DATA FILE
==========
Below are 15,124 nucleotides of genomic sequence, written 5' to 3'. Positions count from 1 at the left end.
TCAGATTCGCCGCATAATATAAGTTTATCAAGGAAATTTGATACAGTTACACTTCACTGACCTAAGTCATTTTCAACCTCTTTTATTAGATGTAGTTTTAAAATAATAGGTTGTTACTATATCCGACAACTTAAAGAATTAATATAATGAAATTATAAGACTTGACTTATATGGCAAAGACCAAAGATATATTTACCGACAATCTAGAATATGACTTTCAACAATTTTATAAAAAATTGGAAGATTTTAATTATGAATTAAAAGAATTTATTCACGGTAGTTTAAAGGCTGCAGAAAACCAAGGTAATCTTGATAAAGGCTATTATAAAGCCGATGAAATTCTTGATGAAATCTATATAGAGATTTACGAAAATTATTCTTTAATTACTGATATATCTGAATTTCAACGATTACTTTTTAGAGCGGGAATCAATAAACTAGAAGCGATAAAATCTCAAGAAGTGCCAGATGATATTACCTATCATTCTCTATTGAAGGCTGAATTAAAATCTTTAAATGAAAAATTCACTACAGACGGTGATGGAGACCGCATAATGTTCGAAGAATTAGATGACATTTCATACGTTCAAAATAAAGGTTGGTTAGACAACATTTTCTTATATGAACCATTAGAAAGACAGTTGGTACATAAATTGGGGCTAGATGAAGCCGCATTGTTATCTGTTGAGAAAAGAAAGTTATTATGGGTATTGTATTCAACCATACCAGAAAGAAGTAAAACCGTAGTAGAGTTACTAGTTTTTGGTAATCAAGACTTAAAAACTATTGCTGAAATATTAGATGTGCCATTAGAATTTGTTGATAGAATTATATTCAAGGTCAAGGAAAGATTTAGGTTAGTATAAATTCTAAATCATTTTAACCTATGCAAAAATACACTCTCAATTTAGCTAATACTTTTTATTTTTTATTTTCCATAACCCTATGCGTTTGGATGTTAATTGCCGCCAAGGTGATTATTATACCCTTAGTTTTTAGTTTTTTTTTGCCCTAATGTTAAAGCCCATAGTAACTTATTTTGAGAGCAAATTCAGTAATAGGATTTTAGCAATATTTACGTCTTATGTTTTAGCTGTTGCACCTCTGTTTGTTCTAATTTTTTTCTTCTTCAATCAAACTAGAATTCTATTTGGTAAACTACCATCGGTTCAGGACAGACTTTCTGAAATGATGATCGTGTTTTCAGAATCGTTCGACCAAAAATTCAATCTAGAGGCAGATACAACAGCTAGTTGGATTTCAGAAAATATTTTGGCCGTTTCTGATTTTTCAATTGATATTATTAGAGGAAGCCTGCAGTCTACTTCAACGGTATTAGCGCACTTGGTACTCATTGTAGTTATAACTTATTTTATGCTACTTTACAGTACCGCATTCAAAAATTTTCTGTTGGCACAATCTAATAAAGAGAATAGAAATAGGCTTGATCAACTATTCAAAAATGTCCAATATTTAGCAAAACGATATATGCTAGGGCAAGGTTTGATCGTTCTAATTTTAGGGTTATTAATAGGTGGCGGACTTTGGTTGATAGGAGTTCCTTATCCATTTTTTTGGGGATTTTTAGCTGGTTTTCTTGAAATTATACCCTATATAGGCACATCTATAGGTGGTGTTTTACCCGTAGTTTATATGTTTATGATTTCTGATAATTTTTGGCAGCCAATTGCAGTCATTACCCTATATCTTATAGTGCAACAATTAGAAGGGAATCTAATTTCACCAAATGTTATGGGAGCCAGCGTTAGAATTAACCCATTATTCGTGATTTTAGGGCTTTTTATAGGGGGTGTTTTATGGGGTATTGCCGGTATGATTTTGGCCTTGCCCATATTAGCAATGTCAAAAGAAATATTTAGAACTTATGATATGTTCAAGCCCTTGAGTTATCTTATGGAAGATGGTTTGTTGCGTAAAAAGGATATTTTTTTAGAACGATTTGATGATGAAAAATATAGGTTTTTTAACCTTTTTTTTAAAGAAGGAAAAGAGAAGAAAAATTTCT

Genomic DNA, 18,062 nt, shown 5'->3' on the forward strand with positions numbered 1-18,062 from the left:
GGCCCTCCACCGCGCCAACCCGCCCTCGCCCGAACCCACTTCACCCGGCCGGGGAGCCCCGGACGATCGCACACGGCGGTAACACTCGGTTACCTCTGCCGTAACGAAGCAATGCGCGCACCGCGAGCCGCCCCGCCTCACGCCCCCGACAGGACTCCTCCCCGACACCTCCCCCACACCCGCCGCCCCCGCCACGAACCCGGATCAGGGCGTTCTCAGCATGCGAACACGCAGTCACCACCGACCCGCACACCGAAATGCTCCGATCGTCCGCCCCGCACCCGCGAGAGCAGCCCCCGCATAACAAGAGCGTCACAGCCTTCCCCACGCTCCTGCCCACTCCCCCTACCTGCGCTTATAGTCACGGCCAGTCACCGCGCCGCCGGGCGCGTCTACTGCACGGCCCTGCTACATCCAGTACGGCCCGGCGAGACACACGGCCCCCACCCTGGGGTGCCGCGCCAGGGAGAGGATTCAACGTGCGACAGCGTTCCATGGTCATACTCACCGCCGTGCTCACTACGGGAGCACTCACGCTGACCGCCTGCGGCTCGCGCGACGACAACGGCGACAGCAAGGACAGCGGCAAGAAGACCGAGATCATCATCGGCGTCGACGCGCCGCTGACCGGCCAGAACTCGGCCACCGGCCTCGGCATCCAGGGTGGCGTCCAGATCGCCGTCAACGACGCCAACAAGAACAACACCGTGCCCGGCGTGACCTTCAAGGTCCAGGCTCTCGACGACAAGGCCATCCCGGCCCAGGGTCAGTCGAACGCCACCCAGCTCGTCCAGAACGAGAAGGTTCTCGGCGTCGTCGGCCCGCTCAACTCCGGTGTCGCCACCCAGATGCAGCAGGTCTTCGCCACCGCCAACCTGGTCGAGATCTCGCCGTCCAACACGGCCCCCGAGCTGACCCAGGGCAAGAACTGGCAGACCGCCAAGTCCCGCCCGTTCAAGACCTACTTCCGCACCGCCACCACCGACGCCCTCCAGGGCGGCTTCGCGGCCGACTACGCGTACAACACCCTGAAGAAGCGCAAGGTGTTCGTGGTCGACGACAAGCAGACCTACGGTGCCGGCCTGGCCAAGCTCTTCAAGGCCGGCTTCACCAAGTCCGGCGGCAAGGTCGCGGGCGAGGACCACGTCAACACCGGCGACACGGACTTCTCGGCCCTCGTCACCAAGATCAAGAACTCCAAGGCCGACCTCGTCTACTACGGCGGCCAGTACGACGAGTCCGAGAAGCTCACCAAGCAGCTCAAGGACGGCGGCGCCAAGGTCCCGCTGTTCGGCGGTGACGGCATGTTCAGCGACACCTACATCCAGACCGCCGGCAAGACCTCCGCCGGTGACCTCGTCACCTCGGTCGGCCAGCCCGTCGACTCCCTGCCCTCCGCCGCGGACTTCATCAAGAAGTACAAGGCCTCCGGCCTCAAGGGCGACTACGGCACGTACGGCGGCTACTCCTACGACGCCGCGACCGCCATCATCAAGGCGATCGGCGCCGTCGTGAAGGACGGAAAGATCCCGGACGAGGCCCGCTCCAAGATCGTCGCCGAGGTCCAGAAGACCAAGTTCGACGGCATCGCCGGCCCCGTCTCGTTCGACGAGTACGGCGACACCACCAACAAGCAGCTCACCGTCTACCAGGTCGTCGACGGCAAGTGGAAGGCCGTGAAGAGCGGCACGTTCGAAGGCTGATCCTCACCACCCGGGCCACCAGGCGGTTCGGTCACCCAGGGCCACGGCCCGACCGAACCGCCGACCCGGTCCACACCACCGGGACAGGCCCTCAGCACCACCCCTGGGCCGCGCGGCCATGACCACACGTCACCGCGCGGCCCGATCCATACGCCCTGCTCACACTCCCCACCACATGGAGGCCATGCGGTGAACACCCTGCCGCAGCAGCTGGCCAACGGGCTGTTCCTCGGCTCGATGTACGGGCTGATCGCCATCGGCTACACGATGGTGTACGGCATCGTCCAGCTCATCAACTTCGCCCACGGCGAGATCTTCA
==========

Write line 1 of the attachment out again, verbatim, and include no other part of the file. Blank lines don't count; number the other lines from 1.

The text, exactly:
Below are 15,124 nucleotides of genomic sequence, written 5' to 3'. Positions count from 1 at the left end.